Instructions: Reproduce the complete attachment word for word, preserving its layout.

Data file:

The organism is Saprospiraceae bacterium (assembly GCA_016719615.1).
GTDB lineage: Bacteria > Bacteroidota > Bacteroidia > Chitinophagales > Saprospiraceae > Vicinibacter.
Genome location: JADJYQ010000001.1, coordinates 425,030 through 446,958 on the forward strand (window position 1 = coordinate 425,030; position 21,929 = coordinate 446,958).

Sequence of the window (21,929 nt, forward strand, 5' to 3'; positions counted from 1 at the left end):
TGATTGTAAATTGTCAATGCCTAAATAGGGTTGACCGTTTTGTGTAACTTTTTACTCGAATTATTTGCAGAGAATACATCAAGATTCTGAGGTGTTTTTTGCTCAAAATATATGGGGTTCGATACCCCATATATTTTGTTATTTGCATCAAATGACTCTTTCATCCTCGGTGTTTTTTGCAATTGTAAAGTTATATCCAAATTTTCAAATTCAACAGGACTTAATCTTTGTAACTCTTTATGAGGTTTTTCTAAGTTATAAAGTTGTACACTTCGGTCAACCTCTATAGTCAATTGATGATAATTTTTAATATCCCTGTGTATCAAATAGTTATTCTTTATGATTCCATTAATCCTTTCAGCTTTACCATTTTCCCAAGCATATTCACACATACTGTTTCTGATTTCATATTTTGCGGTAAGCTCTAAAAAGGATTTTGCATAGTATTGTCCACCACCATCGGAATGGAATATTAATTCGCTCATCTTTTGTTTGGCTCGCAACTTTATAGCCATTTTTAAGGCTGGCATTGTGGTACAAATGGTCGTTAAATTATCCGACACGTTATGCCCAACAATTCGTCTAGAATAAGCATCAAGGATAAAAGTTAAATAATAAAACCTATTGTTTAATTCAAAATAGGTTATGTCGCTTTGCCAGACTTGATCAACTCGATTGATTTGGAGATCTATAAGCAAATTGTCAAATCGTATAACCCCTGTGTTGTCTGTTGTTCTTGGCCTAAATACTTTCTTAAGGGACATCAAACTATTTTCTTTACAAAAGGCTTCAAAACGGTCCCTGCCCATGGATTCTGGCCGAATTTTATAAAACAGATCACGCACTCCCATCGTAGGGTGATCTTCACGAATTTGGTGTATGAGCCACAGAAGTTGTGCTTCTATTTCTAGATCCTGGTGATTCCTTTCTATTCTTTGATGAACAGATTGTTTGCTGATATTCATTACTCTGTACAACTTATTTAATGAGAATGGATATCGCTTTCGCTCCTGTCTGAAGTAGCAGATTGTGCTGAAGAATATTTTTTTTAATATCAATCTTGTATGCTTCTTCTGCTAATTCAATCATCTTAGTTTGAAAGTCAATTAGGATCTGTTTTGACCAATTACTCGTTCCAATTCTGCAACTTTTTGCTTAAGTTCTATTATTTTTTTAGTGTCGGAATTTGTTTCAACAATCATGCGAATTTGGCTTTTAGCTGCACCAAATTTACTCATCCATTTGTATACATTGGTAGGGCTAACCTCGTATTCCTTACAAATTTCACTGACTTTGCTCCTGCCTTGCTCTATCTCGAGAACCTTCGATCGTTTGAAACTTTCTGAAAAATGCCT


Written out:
The organism is Saprospiraceae bacterium (assembly GCA_016719615.1).
GTDB lineage: Bacteria > Bacteroidota > Bacteroidia > Chitinophagales > Saprospiraceae > Vicinibacter.
Genome location: JADJYQ010000001.1, coordinates 425,030 through 446,958 on the forward strand (window position 1 = coordinate 425,030; position 21,929 = coordinate 446,958).

Sequence of the window (21,929 nt, forward strand, 5' to 3'; positions counted from 1 at the left end):
TGATTGTAAATTGTCAATGCCTAAATAGGGTTGACCGTTTTGTGTAACTTTTTACTCGAATTATTTGCAGAGAATACATCAAGATTCTGAGGTGTTTTTTGCTCAAAATATATGGGGTTCGATACCCCATATATTTTGTTATTTGCATCAAATGACTCTTTCATCCTCGGTGTTTTTTGCAATTGTAAAGTTATATCCAAATTTTCAAATTCAACAGGACTTAATCTTTGTAACTCTTTATGAGGTTTTTCTAAGTTATAAAGTTGTACACTTCGGTCAACCTCTATAGTCAATTGATGATAATTTTTAATATCCCTGTGTATCAAATAGTTATTCTTTATGATTCCATTAATCCTTTCAGCTTTACCATTTTCCCAAGCATATTCACACATACTGTTTCTGATTTCATATTTTGCGGTAAGCTCTAAAAAGGATTTTGCATAGTATTGTCCACCACCATCGGAATGGAATATTAATTCGCTCATCTTTTGTTTGGCTCGCAACTTTATAGCCATTTTTAAGGCTGGCATTGTGGTACAAATGGTCGTTAAATTATCCGACACGTTATGCCCAACAATTCGTCTAGAATAAGCATCAAGGATAAAAGTTAAATAATAAAACCTATTGTTTAATTCAAAATAGGTTATGTCGCTTTGCCAGACTTGATCAACTCGATTGATTTGGAGATCTATAAGCAAATTGTCAAATCGTATAACCCCTGTGTTGTCTGTTGTTCTTGGCCTAAATACTTTCTTAAGGGACATCAAACTATTTTCTTTACAAAAGGCTTCAAAACGGTCCCTGCCCATGGATTCTGGCCGAATTTTATAAAACAGATCACGCACTCCCATCGTAGGGTGATCTTCACGAATTTGGTGTATGAGCCACAGAAGTTGTGCTTCTATTTCTAGATCCTGGTGATTCCTTTCTATTCTTTGATGAACAGATTGTTTGCTGATATTCATTACTCTGTACAACTTATTTAATGAGAATGGATATCGCTTTCGCTCCTGTCTGAAGTAGCAGATTGTGCTGAAGAATATTTTTTTTAATATCAATCTTGTATGCTTCTTCTGCTAATTCAATCATCTTAGTTTGAAAGTCAATTAGGATCTGTTTTGACCAATTACTCGTTCCAATTCTGCAACTTTTTGCTTAAGTTCTATTATTTTTTTAGTGTCGGAATTTGTTTCAACAATCATGCGAATTTGGCTTTTAGCTGCACCAAATTTACTCATCCATTTGTATACATTGGTAGGGCTAACCTCGTATTCCTTACAAATTTCACTGACTTTGCTCCTGCCTTGCTCTATCTCGAGAACCTTCGATCGTTTGAAACTTTCTGAAAAATGCCT